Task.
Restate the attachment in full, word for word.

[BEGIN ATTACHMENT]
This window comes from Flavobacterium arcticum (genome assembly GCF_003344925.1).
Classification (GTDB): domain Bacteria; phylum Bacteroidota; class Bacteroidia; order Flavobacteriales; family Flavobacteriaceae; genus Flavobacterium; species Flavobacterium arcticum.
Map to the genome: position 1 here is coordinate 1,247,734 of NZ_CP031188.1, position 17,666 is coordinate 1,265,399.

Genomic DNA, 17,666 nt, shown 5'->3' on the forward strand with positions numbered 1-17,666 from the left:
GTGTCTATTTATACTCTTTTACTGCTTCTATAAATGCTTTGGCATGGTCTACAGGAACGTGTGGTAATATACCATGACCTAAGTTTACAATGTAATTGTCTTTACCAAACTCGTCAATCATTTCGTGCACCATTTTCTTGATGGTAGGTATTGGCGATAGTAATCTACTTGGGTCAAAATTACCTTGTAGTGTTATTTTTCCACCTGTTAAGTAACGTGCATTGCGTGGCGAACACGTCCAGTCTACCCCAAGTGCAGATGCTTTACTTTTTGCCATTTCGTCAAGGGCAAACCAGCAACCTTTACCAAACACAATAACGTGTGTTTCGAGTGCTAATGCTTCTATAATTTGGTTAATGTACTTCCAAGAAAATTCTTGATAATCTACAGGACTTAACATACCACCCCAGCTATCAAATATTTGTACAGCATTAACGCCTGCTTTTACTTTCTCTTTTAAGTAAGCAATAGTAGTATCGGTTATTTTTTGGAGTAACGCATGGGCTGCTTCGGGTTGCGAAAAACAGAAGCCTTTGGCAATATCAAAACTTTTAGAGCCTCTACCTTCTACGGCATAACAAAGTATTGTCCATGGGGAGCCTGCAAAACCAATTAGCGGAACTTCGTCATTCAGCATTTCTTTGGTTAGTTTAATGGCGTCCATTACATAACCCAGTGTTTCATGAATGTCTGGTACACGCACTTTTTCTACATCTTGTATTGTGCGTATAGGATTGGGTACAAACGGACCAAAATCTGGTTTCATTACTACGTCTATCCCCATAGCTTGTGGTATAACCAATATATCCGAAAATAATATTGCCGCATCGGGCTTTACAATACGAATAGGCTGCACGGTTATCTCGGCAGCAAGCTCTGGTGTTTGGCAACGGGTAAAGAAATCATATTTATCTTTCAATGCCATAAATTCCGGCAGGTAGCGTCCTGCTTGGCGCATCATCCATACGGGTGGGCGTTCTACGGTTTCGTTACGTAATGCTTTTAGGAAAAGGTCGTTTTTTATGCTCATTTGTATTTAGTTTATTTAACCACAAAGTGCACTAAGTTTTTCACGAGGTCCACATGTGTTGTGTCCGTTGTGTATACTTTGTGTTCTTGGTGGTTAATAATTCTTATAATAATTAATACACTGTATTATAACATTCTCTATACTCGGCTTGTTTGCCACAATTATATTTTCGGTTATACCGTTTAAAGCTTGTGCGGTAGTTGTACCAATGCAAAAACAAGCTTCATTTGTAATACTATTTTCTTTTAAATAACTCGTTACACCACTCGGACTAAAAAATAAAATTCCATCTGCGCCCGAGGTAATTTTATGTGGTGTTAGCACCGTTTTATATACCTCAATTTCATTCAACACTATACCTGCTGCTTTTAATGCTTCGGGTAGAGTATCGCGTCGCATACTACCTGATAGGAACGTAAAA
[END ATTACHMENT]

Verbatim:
This window comes from Flavobacterium arcticum (genome assembly GCF_003344925.1).
Classification (GTDB): domain Bacteria; phylum Bacteroidota; class Bacteroidia; order Flavobacteriales; family Flavobacteriaceae; genus Flavobacterium; species Flavobacterium arcticum.
Map to the genome: position 1 here is coordinate 1,247,734 of NZ_CP031188.1, position 17,666 is coordinate 1,265,399.

Genomic DNA, 17,666 nt, shown 5'->3' on the forward strand with positions numbered 1-17,666 from the left:
GTGTCTATTTATACTCTTTTACTGCTTCTATAAATGCTTTGGCATGGTCTACAGGAACGTGTGGTAATATACCATGACCTAAGTTTACAATGTAATTGTCTTTACCAAACTCGTCAATCATTTCGTGCACCATTTTCTTGATGGTAGGTATTGGCGATAGTAATCTACTTGGGTCAAAATTACCTTGTAGTGTTATTTTTCCACCTGTTAAGTAACGTGCATTGCGTGGCGAACACGTCCAGTCTACCCCAAGTGCAGATGCTTTACTTTTTGCCATTTCGTCAAGGGCAAACCAGCAACCTTTACCAAACACAATAACGTGTGTTTCGAGTGCTAATGCTTCTATAATTTGGTTAATGTACTTCCAAGAAAATTCTTGATAATCTACAGGACTTAACATACCACCCCAGCTATCAAATATTTGTACAGCATTAACGCCTGCTTTTACTTTCTCTTTTAAGTAAGCAATAGTAGTATCGGTTATTTTTTGGAGTAACGCATGGGCTGCTTCGGGTTGCGAAAAACAGAAGCCTTTGGCAATATCAAAACTTTTAGAGCCTCTACCTTCTACGGCATAACAAAGTATTGTCCATGGGGAGCCTGCAAAACCAATTAGCGGAACTTCGTCATTCAGCATTTCTTTGGTTAGTTTAATGGCGTCCATTACATAACCCAGTGTTTCATGAATGTCTGGTACACGCACTTTTTCTACATCTTGTATTGTGCGTATAGGATTGGGTACAAACGGACCAAAATCTGGTTTCATTACTACGTCTATCCCCATAGCTTGTGGTATAACCAATATATCCGAAAATAATATTGCCGCATCGGGCTTTACAATACGAATAGGCTGCACGGTTATCTCGGCAGCAAGCTCTGGTGTTTGGCAACGGGTAAAGAAATCATATTTATCTTTCAATGCCATAAATTCCGGCAGGTAGCGTCCTGCTTGGCGCATCATCCATACGGGTGGGCGTTCTACGGTTTCGTTACGTAATGCTTTTAGGAAAAGGTCGTTTTTTATGCTCATTTGTATTTAGTTTATTTAACCACAAAGTGCACTAAGTTTTTCACGAGGTCCACATGTGTTGTGTCCGTTGTGTATACTTTGTGTTCTTGGTGGTTAATAATTCTTATAATAATTAATACACTGTATTATAACATTCTCTATACTCGGCTTGTTTGCCACAATTATATTTTCGGTTATACCGTTTAAAGCTTGTGCGGTAGTTGTACCAATGCAAAAACAAGCTTCATTTGTAATACTATTTTCTTTTAAATAACTCGTTACACCACTCGGACTAAAAAATAAAATTCCATCTGCGCCCGAGGTAATTTTATGTGGTGTTAGCACCGTTTTATATACCTCAATTTCATTCAACACTATACCTGCTGCTTTTAATGCTTCGGGTAGAGTATCGCGTCGCATACTACCTGATAGGAACGTAAAA